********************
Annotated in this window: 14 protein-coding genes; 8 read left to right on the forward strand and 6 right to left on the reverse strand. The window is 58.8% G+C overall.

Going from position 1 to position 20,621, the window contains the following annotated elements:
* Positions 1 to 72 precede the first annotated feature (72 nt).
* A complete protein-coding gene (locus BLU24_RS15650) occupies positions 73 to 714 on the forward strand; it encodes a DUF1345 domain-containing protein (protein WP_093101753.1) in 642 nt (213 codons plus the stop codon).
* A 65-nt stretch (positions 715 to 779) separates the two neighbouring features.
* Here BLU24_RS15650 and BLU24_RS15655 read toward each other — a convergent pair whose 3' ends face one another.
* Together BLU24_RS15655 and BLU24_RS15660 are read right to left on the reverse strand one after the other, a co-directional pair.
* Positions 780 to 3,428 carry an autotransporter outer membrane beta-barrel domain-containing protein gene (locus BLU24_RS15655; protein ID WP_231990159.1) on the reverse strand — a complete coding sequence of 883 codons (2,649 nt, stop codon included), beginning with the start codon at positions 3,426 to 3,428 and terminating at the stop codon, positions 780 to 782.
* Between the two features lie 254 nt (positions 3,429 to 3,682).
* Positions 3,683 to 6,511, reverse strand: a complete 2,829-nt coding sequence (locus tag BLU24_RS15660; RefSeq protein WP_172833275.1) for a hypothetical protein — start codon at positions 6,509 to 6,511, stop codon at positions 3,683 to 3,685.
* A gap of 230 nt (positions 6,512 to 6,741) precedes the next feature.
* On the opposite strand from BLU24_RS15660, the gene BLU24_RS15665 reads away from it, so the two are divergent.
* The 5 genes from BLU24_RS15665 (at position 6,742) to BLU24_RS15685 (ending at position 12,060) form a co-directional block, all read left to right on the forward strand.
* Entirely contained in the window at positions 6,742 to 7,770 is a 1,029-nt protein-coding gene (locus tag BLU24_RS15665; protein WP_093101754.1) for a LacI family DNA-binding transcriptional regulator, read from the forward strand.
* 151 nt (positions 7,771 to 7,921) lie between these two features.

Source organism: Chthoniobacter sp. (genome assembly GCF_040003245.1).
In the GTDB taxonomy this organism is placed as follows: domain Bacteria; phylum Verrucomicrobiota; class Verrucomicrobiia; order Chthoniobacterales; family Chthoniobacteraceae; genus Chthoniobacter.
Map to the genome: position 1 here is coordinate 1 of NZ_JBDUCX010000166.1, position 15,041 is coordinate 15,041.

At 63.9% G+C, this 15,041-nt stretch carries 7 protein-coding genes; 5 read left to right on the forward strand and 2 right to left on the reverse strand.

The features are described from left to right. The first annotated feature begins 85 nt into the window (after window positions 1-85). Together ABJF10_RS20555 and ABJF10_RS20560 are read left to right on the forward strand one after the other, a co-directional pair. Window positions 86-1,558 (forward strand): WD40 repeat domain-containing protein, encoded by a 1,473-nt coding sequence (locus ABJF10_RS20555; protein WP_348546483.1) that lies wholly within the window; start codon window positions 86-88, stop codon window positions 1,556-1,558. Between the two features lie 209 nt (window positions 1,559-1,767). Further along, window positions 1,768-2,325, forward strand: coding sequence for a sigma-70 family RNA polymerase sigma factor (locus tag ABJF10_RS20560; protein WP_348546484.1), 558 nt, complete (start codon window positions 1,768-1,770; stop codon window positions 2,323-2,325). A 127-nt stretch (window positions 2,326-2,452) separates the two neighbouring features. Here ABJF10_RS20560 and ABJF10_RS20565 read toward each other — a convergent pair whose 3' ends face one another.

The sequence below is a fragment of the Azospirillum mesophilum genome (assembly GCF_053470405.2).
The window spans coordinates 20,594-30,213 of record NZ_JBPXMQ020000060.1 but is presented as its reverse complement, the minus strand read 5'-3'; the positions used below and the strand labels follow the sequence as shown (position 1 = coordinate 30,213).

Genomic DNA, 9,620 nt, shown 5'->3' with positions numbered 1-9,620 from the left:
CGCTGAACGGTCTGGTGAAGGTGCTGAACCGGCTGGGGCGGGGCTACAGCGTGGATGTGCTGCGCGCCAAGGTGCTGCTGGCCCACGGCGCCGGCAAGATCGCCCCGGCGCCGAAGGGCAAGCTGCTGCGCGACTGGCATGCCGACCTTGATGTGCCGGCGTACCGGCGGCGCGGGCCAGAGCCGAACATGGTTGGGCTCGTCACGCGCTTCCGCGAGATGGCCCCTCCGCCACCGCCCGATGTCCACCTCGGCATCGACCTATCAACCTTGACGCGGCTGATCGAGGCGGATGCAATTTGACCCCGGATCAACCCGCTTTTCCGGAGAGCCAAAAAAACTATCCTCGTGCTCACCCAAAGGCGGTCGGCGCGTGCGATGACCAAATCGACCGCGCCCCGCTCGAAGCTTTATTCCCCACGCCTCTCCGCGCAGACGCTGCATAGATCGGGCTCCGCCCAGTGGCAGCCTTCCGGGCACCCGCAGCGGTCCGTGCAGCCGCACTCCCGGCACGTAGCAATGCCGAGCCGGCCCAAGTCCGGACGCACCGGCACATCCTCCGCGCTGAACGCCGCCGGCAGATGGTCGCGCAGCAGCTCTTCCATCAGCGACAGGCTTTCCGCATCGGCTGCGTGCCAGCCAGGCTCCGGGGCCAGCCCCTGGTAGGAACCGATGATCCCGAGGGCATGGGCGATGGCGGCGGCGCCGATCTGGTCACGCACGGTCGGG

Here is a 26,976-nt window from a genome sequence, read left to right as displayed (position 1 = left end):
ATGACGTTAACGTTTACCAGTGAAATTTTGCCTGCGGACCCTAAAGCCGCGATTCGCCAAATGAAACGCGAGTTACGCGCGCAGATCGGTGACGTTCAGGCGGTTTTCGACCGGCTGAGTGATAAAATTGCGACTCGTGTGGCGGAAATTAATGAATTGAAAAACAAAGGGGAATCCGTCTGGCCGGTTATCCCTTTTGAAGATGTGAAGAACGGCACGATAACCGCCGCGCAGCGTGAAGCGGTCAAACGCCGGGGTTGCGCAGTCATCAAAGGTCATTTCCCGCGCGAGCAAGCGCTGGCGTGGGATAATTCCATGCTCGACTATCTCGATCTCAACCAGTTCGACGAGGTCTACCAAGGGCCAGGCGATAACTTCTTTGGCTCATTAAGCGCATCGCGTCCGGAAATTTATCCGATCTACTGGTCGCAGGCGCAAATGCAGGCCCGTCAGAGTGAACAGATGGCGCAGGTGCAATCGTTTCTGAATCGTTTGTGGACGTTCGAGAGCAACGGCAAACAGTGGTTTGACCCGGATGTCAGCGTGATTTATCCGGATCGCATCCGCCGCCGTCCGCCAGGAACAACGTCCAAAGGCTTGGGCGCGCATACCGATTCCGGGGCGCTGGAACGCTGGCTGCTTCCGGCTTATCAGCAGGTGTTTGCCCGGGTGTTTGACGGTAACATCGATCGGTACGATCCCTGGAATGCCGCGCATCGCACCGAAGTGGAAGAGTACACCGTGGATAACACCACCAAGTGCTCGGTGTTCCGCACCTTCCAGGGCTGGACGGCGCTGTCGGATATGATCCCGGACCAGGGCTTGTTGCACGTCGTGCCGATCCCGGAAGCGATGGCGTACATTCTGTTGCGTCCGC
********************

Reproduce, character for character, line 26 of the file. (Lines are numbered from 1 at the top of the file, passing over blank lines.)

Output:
ATGACGTTAACGTTTACCAGTGAAATTTTGCCTGCGGACCCTAAAGCCGCGATTCGCCAAATGAAACGCGAGTTACGCGCGCAGATCGGTGACGTTCAGGCGGTTTTCGACCGGCTGAGTGATAAAATTGCGACTCGTGTGGCGGAAATTAATGAATTGAAAAACAAAGGGGAATCCGTCTGGCCGGTTATCCCTTTTGAAGATGTGAAGAACGGCACGATAACCGCCGCGCAGCGTGAAGCGGTCAAACGCCGGGGTTGCGCAGTCATCAAAGGTCATTTCCCGCGCGAGCAAGCGCTGGCGTGGGATAATTCCATGCTCGACTATCTCGATCTCAACCAGTTCGACGAGGTCTACCAAGGGCCAGGCGATAACTTCTTTGGCTCATTAAGCGCATCGCGTCCGGAAATTTATCCGATCTACTGGTCGCAGGCGCAAATGCAGGCCCGTCAGAGTGAACAGATGGCGCAGGTGCAATCGTTTCTGAATCGTTTGTGGACGTTCGAGAGCAACGGCAAACAGTGGTTTGACCCGGATGTCAGCGTGATTTATCCGGATCGCATCCGCCGCCGTCCGCCAGGAACAACGTCCAAAGGCTTGGGCGCGCATACCGATTCCGGGGCGCTGGAACGCTGGCTGCTTCCGGCTTATCAGCAGGTGTTTGCCCGGGTGTTTGACGGTAACATCGATCGGTACGATCCCTGGAATGCCGCGCATCGCACCGAAGTGGAAGAGTACACCGTGGATAACACCACCAAGTGCTCGGTGTTCCGCACCTTCCAGGGCTGGACGGCGCTGTCGGATATGATCCCGGACCAGGGCTTGTTGCACGTCGTGCCGATCCCGGAAGCGATGGCGTACATTCTGTTGCGTCCGC